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The number of deaths from police pursuits in England and Wales rose sharply last year to the highest level in more than a decade, new figures revealed today.
There was also a sharp increase in the number of fatal police shootings, the Independent Police Complaints Commission said.
Data shows there were 28 deaths from police chases in 2016/17 and six fatal police shootings, the highest number since the watchdog began collecting the statistics in 2004.
In London the number of deaths from police pursuits rose to five from three the previous year.
The IPCC said incidents were classified as “pursuit-related” if they involved a pursuit, or if they involved the police driving in the same direction as a suspect vehicle.
The watchdog said not all the incidents would have involved police cars engaged in an official pursuit phase as defined in the Authorised Professional Practice on police pursuits.
Incidents where there was a collision involving a vehicle that had recently been pursued by the police, and the police had lost sight of the vehicle, were included.
The only fatal police shooting in London was the killing in March of terrorist Khalid Masood who mowed down pedestrians on Westminster Bridge and murdered police officer Keith Palmer.
The 28 deaths related to police pursuits of vehicles was more than in any year since 2005/06.
Figures showed there were 14 deaths in police custody, the second lowest figure recorded by the IPCC and fewer than half the number when the IPCC began in 2004.
Eleven of those who died in police custody in the UK were white, three were black and one was mixed race.
There were three deaths in police custody in the Met police area in London, compared to five in 2015/16.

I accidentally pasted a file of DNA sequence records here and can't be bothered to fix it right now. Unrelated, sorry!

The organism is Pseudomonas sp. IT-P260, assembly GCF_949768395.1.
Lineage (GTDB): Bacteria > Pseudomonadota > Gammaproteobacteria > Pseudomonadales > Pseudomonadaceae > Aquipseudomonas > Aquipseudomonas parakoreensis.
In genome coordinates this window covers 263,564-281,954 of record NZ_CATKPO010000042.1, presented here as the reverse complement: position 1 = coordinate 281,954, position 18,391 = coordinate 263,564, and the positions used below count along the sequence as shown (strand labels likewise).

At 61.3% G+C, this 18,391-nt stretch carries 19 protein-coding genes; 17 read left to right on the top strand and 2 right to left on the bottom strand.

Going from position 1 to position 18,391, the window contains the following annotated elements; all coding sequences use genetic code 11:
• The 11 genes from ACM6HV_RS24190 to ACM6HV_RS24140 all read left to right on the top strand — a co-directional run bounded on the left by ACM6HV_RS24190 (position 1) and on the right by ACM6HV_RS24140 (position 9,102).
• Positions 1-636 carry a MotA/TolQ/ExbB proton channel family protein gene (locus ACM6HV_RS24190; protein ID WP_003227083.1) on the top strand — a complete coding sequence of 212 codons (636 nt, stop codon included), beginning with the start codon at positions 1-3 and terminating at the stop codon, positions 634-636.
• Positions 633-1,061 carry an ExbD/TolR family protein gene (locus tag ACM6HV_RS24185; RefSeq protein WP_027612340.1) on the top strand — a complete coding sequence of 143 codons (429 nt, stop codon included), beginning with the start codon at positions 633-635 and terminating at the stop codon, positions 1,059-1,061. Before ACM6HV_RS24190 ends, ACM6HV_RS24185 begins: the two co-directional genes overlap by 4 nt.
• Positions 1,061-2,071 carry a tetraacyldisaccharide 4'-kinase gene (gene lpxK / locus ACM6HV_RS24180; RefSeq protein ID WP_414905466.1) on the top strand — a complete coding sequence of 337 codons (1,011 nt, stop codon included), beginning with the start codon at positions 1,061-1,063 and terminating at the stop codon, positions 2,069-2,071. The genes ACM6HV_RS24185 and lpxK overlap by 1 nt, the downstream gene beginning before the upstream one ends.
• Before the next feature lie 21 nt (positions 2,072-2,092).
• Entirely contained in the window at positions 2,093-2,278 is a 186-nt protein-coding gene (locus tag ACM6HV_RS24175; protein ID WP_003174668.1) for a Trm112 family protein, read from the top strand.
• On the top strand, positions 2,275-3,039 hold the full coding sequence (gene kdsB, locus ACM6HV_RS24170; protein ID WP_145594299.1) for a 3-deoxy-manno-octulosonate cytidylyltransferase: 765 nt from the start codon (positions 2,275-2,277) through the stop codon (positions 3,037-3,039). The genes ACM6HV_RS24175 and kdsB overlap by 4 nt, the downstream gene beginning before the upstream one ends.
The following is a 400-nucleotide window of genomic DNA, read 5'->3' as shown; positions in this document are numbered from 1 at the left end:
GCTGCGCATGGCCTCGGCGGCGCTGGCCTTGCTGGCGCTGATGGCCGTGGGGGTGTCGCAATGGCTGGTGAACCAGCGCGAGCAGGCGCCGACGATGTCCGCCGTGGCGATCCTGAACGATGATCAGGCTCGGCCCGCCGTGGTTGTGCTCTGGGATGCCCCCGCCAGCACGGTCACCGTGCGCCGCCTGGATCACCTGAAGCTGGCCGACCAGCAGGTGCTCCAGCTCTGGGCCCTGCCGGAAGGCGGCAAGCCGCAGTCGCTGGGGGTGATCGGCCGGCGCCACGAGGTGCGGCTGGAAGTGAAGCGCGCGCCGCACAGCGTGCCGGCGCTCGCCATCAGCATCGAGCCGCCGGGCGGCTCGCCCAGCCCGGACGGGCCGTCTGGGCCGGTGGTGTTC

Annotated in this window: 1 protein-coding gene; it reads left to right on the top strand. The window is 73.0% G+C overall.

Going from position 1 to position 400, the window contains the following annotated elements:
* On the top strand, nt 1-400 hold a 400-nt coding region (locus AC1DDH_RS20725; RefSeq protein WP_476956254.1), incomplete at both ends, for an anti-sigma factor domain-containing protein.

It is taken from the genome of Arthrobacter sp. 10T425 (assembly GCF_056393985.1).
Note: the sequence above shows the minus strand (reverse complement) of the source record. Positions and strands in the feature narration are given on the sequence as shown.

IPCC chairwoman Dame Anne Owers said the rise in pursuit-related deaths was noticeable, adding: “None were in response to emergencies, and two-thirds of the people who died were passengers, bystanders or other road users. All but two incidents involved cars
“Pursuits are dynamic and fast-moving events, and there are authorised procedures to ensure that they are as safe as possible. When we investigate, we examine whether those procedures have been followed, taking account of known risks. In most of the incidents investigated, this was the case.
“However, given the rise in fatalities, we will be working with the National Police Chiefs’ Council to look at the causes and whether any changes to police pursuit safety or training are needed.“
She said while the number of fatal police shootings had risen, this is in the context of many thousands of authorised firearms operations, 14,700 in 2015/16.
She added: “Investigations into three of the 2016/17 incidents are complete and, as in the great majority of firearms investigations, we have found no indication of misconduct by any firearms officer.”
Dame Anne also welcomed the overall fall in the number of deaths in custody saying: “However, each death is an individual tragedy, and it remains the case that the great majority of those dying both during and immediately after custody are vulnerable.”
She said there were issues of mental health and drug abuse which were a challenge for policing and other agencies.
Dame Anne also said: “There has recently been concern about deaths that follow the restraint of an individual by the police. One of the deaths in custody and eight of the other deaths investigated by the IPCC fall into this category. This does not necessarily mean that the restraint contributed to the death.”
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